5. So it performs admirably as a read cache, but what about as a write cache? Would the low latency be good enough to overcome the limited sequential write speeds if faced with continuous cache eviction?

  6. My system runs quite a bit faster than the Intel upgrade:
    9,068 MB / s Read, 14,048 MB / sec Write.
    4K Random Read 1,556 MB / sec, 4K Random Write 1,068 MB / sec.

    https://www.romexsoftware.com/en-us/primo-cache/

    Romex Primo Caching Software accelerates all read / write operations with RAM and SSD caching, turbo charging any CPU to run just as fast as the RAM can go…

    People keep trying to fix the Hard Drive speed bottle neck in hardware,
    when it is much easier to fix in software, and RAM caching…

    Primo Cache works similar to the Intel device. Say you have 32GB of RAM,
    set aside 16 GB for a super sized RAM cache – all read / writes work at RAM speeds.
    Primo Cache pairs ANY SSD device to the RAM cache, for a second level of persistent caching. All the stuff you use all the time, is copied to the SSD.

    On boot up, the SSD reloads all your commonly used info into the RAM cache,
    and the RAM cache dynamically updates itself to constantly keep you at top speed.

    Go ahead and hook up your favorite 8 TB Seagate Drives to your system…
    PrimoCache ensures your Big Iron hard drives run at RAMming speed.

  7. Drop down box with sub-pages please. Clicking 1-9 is so annoying

  8. There’s an option being overlooked by both Intel and MS:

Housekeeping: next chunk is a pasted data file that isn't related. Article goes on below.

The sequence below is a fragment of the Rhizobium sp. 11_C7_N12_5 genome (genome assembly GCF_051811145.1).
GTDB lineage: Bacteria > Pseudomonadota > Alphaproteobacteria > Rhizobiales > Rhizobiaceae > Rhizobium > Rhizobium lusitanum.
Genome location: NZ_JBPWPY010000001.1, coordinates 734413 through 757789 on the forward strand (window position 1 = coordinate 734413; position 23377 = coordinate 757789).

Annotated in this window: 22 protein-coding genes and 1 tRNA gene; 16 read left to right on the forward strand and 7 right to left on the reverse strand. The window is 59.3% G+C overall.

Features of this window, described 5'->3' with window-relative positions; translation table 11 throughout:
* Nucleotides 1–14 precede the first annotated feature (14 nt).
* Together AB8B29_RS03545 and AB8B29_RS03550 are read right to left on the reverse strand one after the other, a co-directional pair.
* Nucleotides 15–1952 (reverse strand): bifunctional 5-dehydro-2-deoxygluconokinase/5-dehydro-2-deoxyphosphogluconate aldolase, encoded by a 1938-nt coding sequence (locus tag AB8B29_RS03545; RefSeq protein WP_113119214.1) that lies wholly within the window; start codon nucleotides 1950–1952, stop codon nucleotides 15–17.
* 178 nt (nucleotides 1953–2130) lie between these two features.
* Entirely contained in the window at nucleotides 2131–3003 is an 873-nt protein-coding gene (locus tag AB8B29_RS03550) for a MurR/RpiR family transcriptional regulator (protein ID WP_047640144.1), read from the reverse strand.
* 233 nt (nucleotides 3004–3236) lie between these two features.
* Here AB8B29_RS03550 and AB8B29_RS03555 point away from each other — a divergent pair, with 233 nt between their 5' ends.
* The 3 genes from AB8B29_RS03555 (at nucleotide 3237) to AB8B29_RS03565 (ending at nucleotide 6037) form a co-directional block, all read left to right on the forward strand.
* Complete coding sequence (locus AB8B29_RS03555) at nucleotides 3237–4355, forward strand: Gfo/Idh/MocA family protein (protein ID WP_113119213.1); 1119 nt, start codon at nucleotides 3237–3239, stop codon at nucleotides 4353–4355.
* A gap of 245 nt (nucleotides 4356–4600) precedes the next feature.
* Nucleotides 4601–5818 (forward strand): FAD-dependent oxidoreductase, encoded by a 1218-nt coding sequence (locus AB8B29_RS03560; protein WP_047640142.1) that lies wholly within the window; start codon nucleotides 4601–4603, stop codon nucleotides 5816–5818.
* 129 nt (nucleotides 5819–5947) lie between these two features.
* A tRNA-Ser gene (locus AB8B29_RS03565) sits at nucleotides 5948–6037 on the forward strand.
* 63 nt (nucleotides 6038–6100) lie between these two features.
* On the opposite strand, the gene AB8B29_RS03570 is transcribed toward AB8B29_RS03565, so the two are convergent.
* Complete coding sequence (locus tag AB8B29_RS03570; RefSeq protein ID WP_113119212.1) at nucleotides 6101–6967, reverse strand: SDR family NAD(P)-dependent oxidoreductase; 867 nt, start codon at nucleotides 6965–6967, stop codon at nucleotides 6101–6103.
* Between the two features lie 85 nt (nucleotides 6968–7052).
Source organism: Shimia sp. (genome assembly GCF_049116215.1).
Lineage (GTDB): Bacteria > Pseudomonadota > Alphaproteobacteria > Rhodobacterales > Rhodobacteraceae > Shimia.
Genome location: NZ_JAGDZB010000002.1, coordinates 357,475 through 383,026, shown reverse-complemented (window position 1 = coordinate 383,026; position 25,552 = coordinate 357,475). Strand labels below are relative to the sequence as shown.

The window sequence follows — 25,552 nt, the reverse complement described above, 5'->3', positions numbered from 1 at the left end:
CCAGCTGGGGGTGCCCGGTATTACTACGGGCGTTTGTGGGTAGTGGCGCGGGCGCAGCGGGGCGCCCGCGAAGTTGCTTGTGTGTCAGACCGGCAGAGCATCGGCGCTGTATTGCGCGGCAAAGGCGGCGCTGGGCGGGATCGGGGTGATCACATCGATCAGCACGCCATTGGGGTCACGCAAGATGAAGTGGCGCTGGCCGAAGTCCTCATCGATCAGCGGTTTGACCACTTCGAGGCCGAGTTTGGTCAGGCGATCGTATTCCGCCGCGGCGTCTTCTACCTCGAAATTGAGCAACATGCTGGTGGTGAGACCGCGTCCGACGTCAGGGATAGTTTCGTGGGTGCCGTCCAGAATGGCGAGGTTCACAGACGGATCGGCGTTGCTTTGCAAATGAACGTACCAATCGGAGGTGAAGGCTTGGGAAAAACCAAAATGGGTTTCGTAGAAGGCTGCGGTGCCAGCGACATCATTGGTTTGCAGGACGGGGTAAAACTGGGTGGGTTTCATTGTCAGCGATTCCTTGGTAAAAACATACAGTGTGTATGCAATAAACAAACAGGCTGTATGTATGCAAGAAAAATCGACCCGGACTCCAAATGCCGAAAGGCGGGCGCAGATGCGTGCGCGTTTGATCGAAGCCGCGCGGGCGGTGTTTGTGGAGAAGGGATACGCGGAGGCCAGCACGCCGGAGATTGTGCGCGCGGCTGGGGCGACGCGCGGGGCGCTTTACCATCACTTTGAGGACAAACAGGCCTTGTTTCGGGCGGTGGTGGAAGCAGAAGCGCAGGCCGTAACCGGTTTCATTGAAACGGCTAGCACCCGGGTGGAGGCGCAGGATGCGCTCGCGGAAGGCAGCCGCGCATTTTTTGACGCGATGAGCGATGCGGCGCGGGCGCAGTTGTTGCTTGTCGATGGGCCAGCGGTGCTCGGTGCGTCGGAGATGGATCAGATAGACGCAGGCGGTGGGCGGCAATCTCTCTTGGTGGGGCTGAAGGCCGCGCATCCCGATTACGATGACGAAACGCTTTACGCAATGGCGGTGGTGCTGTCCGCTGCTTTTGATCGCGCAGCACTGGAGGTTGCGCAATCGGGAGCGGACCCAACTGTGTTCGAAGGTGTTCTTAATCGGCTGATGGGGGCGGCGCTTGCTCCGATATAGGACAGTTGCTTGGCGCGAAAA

Readyboost filters small (~4K), random, oft used files onto media with lower latency than the main drive.
    The 2 drives then read/write files they are best and fastest at handling, at the same time.
    ie: A sort of ‘optimised for drive characteristics’, RAID 0…

    Now look at the random 4K read performance of Optane versus SATA SSDs and even NVME SSDs:
    https://www.google.co.za/search?q=optane+4k+random+write&safe=off&source=lnms&tbm=isch&sa=X&ved=0ahUKEwib_bSaqNHTAhWqB8AKHdxABmcQ_AUIDCgD&biw=1536&bih=798#safe=off&tbm=isch&q=optane+4k+random+versus+sata+ssd&imgrc=_
    Writes are not as impressive as random writes go into the DRAM cache on the SSDs, but:
    > This info can be lost in a power outage, so safer.
    > The low write speeds are only valid until the DRAM cache is full.
    > There should be an increase in SSD life as info is written to flash in 2-4 MB blocks
    nowadays.

    I think it’s worth testing to see if Readyboost does a better job than Intel’s RST due to this filtering/Optimised RAID 0..?

    Info on overriding MS’s Readyboost settings, to test this:
    https://hatsoffsecurity.com/2015/05/31/force-enabling-readyboost-windows-78/
    But will anyone? The ‘not invented here’ force is strong in humans! 🙂

    Romex:
    Everyone knows that with your software installed you basically end up using a HDD benchmark to benchmark RAM.
    Untick ‘Direct IO’ in Atto and MS’s Super/prefetch makes your block cache look stupid.
    Can your software do predictive caching, without wasting RAM by caching what’s already cached by prefetch?
    ie: Write software that switches on Superfetch with SSDs and add your SSD-saving ‘deferred writes’ and I’ll buy it!
    I will say that your caching of HDDs to SSDs is very good and universal, so if one wants to cache any HDD onto any SSD, or even RAIDed SSDs; PrimoCache is the best option.